Moribund, the Tory’s spokesman

It is often notable these days that party political broadcasts, shiny brochures for the recycling bin and the partys’ pet hack-rags focus not on what their party will do right, but on what the other parties will do wrong.

They could all be summed up as ‘Yes, we know we’re crap, but not as crap as them’.

It is therefore a fascinating deviation from this pattern to find Moribund shouting that if the Tories won, they’d do things right.

Nobody really believes they will, of course, but Moribund claims they will.

Tory spending cuts will take Britain back to the days when children left school at 14, Ed Miliband claimed today as he launched Labour’s general election pledge card.

The days when you could apprentice as a plumber or brickie or electrician or anything, start earning some good money at 16, pay enough NI to have the full state pension entitlement before you’re 50 and retire at 60 having paid off your house and with a pension pot you’ve been building for 44 years. Those ‘bad old days’?

When you could get a job in a shop at 14 and be manager before you were 30. Can’t now. Local Shop won’t employ anyone under 16 and the Secret Ninja Cleaners won’t employ anyone under 18.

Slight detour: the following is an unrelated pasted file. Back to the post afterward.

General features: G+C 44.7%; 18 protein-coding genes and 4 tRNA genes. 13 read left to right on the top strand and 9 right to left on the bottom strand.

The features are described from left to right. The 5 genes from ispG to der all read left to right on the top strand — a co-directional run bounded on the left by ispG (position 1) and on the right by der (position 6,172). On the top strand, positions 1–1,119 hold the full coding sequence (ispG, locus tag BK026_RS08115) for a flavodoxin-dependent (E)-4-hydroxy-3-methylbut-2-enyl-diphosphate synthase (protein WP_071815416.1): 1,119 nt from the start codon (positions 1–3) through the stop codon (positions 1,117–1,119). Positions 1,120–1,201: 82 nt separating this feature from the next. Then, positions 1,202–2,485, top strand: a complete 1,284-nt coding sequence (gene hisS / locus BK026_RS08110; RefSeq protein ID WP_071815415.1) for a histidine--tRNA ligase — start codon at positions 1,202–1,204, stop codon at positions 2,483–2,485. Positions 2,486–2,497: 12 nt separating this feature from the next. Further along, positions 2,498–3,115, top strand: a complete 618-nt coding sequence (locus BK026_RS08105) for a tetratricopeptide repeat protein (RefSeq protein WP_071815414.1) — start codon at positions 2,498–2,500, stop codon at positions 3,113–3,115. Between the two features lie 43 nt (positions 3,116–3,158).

Not everyone is capable of being an astrophysicist and in fact, of those who are capable, few want to. Some would be far better off, in every way, earning a living than sitting bored in a classroom.

Many years in the dim and distant past, a friend left school at 16 or perhaps earlier. He landed a job on the oil exploration boats. We all met up when we were about 20.

I was in university, skint, considering whether to pay or drink next month’s rent. Another was just starting in a local college, going back for a HND because he had no job. The one who had left school early was…

…telling us about the difficulty of deciding which car to buy.

Disadvantaged? It’s hard to see where the gurning plasticine idiot gets that idea.

Labour has seized on figures which show that under the Tory plan to eradicate the deficit, by 2020 public spending as a share of national income will fall to around 35 per cent, the same level seen in the 1930s.

So eradicating the deficit and not wasting money on layers of rubber stampers is a bad thing now. Having fewer prodnoses and idiotic officials can only be a good thing. When we are paying for rubbish collection, policing, hospitals etc without paying for empty suits with clipboards to make their jobs harder to do, we will all be better off.